Covid-19 update: What is happening now in London? What is (or could be) next?

The Set-up Dashboard in the London model
  1. Virtually all of the data from London is messy. It is very difficult without something to link everything together to make a good estimate of what is likely to be happening. The historical part of simulation allows us to do that because if the pieces of this puzzle do not fit together, the simulation simply will not work. If you will this is enforced rigour by the physics of the model. Because of the physics, the model also helps us make better estimates or select the best source where there are conflicting data sources. We have also in some cases made adjustments to the data where conflicting sources do not track back in history. An example is the recent revision of deaths by the Office of National Statistics stating that about 50% more deaths were happening outside hospitals. Many in care homes. The blue line model tracks our best estimates. The blue lines show how the behaviour develops going forward for variables where we have data. And the model also shows the history and projection for variables where we have no data at all.
  2. Having synchronised the simulation with the historical record allows the model to carry on and show for the charts where we have historical data what is likely to happen next. Going forward there are just two assumptions: a) The epidemiology does not change (the virus does not mutate to a strain with dissimilar characteristics; b) We have assumed that social distancing rigour is gradually relaxed but not more than would cause the active cases and deaths to escalate above levels already experienced
  3. We also can see things that are simply not reported historically and going forward, such as the future track of the disease.
  4. With 3 we have a much clearer foundation for anticipating what is likely to happen and planning for that. We can also vary our assumptions and see what is likely to happen. That is the subject of the scenarios that follow
  5. We can see where London ends up at day 180 (3 million people remain susceptible in our Base Case) and judge whether that is a desirable or undesirable number. It is on the one hand obviously very good that 3 million people have not had to endure the worry and possible suffering to survive and their families have not lost them. On the other hand, they are still susceptible.
  1. It helps reconcile a messy data set, so there is just a much higher level of rigour available to cross check the data
  2. The model fills in information that is not published anywhere we know of. This creates a consistent idea about what is going on, instead of having to guess about many things.
  3. The ground work is done to evaluate the impact of actions and develop compound strategies. We believe we can ask much better questions when setting up exit strategy scenarios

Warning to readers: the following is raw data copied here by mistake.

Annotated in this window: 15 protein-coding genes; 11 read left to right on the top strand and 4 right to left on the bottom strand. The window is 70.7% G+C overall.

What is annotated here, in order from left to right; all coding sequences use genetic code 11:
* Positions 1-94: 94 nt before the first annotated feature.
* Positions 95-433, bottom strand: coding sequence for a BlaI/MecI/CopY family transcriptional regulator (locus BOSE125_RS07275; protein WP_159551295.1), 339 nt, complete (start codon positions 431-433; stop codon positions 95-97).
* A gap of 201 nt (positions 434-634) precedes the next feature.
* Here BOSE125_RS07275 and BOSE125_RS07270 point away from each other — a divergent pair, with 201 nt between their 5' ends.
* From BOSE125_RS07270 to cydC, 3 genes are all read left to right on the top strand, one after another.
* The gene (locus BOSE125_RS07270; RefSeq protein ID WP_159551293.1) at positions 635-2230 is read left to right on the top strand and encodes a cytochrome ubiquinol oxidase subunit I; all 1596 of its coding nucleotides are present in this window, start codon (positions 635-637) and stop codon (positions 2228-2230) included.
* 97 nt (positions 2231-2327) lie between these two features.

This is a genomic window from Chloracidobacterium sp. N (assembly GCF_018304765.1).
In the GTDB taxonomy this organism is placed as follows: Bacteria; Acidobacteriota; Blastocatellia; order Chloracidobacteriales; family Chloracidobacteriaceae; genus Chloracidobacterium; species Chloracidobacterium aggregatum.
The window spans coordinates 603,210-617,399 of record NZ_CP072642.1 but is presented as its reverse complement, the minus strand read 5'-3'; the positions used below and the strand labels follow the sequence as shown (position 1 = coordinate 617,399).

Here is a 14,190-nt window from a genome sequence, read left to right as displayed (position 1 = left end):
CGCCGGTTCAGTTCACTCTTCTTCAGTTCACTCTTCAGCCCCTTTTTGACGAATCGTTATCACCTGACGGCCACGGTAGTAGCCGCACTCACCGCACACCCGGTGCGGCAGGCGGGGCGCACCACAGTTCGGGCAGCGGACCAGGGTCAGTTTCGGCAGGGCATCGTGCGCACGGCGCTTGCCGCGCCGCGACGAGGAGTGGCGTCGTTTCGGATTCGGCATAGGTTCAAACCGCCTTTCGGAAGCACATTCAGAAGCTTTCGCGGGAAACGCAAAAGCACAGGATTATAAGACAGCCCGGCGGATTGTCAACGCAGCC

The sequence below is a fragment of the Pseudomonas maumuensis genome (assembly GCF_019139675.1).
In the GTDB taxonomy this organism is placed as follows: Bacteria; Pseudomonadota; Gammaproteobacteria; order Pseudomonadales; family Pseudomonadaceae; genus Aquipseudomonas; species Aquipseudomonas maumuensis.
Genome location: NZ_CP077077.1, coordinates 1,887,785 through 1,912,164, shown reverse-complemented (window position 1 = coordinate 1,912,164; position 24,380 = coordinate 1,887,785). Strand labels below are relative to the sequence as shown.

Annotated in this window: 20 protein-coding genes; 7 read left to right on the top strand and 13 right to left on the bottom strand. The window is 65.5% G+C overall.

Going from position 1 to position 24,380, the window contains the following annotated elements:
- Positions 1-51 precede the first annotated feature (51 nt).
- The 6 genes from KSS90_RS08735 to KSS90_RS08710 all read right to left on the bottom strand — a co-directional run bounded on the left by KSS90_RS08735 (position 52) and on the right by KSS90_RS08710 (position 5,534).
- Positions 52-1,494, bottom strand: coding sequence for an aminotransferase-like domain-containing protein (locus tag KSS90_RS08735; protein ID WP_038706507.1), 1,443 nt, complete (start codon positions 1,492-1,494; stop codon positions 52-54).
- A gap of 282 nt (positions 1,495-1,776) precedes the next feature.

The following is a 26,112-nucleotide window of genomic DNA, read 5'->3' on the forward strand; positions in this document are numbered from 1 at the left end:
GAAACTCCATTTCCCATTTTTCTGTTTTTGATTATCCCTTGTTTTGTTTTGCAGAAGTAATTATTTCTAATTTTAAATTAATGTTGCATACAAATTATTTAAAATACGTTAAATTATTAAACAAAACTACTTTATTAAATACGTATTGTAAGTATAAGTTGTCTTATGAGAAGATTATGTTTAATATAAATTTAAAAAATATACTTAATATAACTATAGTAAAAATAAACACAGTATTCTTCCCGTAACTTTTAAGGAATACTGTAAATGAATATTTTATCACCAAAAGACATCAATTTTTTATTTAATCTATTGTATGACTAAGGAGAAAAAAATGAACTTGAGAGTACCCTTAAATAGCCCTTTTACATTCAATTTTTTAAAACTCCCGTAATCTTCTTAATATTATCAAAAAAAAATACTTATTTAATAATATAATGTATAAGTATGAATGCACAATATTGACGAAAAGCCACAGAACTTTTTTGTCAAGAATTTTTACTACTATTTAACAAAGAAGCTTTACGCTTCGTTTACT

4. As more and better data becomes available, we can rapidly update the model and see where our understanding is impacted and how 3 might change
  • The Base Case — what happens if we keep on with the current lockdown until late July, when the simulation ends, c 4 months after the lockdowns start.
  • Scenario One “Stricter Lockdown” — We assume a tighter “Lombardy style” lockdown from at in late April. The aim is to eradicate the disease almost completely.
  • Scenario Two “May Release” — Partial lifting of the current lockdown level from the end of May, with increasing freedoms over time, but some elements of enforced lockdown persist.
  • Scenario Three “Early Release” — New York style lifting of the current lockdown in early May, to a similar lower level of enforced lockdown as in Scenario Two.
  • There will no vaccine available in the time period of this study.
  • Mass testing is not available as a solution in the time period and for a few months after.
  • When c 8m of London’s c 9m population has had the disease, we assume “good enough” Herd Immunity exists with little risk of an unmanageable Wave 2 occurring.
  • The stricter the lockdown, the less uninfected people — i.e. “herd immunity” — it delivers by Day 180, the period end. The two strict lockdown scenarios (Base Case and Case 4 “Stricter Lockdown”) have not reduced London’s uninfected people to 1m or below by the end of July, necessitating ongoing protective steps until a vaccine is found.
  • Both scenarios require a high level of social and economic inactivity for a long time. Neither of these are likely to be possible for 4 months, never mind longer, without high levels of public unrest and economic destruction, and very possibly both.

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Maurice Glucksman

Maurice Glucksman

Investor and analyst focused on disruption. Former equity analyst and management consultant with Engineering and Management degrees from MIT and U of Michigan